The jail has created a quarantine “bootcamp” to keep detainees that are infected separate from the rest of the jail population. 

The jail complex currently houses about 4,700 detainees according to the sheriff’s office. Jail officials have previously said they planned to screen and release nonviolent pretrial defendants.

9:31 p.m. ET, April 8, 2020

Nearly 80% of US hotel rooms are empty

From CNN’s Aaron Cooper

The parking lot is nearly at a Hampton Inn hotel on March 24 in Rockford, Illinois.
The parking lot is nearly at a Hampton Inn hotel on March 24 in Rockford, Illinois. Scott Olson/Getty Images

Only 21.6% of hotel rooms in the United States were occupied last week, according to new data from hospitality analytics company STR. 

That’s down slightly from the week before and down more than 68% from the same week last year.  

Only 7% of the rooms in Oahu Island, Hawaii, are occupied, the lowest rate for any market in the country and down more than 90% from the same week last year. 

Across the board, economy hotels and lodging in suburban areas tended to have more people staying than other hotels, according to STR. 

New York City posted about 18% occupancy last week, which was a slight increase from the just over 15% posted for two weeks ago.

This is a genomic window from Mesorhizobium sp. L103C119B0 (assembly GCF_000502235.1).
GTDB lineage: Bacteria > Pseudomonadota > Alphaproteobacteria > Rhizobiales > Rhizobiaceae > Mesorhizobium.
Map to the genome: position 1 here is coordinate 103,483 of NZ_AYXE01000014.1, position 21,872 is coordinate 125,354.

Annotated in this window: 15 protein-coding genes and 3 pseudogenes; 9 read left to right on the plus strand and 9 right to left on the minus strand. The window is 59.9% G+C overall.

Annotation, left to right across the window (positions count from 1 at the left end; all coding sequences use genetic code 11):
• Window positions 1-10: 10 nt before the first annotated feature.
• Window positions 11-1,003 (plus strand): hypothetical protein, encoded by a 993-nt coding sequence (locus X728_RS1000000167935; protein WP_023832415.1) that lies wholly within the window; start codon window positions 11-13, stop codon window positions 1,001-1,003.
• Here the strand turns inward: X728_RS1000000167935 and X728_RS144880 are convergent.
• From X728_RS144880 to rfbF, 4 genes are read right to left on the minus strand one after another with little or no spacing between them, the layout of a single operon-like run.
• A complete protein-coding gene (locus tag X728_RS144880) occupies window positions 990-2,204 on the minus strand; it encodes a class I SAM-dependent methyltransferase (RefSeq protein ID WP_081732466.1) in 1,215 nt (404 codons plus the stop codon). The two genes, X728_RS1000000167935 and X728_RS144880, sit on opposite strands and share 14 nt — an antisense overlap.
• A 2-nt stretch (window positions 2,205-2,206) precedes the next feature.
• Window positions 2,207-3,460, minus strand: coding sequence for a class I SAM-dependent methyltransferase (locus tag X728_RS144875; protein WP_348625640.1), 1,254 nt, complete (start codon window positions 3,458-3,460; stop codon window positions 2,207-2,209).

9:00 p.m. ET, April 8, 2020

Coronavirus cases pass 1.5 million worldwide

The novel coronavirus has infected more than 1.5 million people and killed over 88,000 worldwide, according to a tally from Johns Hopkins University.

There are at least 429,052 cases of coronavirus in the US and at least 14,739 people have died from the disease in the country.

9:38 p.m. ET, April 8, 2020

Trump criticizes WHO's response to coronavirus pandemic

From CNN's Jason Hoffman 

US President Donald Trump speaks during the daily briefing on the coronavirus at the White House on April 8 in Washington.
US President Donald Trump speaks during the daily briefing on the coronavirus at the White House on April 8 in Washington. Mandel Ngan/AFP/Getty Images

President Donald Trump on Wednesday renewed his attacks on the World Health Organization after the head of the organization asked him not to “politicize the virus.” 

At a news conference earlier on Wednesday, WHO director-general Tedros Adhanom Ghebreyesus responded to attacks from Trump about how his organization handled the coronavirus outbreak. 

“Please don’t politicize this virus ... If you don’t want many more body bags, then you refrain from politicizing it. My short message is: Please quarantine politicizing Covid," Ghebreyesus said.

At Wednesday's White House briefing, Trump declared it was Ghebreyesus who was politicizing the coronavirus and said he believes the organization favors China.

“I can't believe he's talking about politics when you look at the relationship they have to China. So China spends $42 million, we spent $450 million and everything seems to be China's way. That's not right, it’s not fair to us and honestly it's not fair to the world,” Trump said.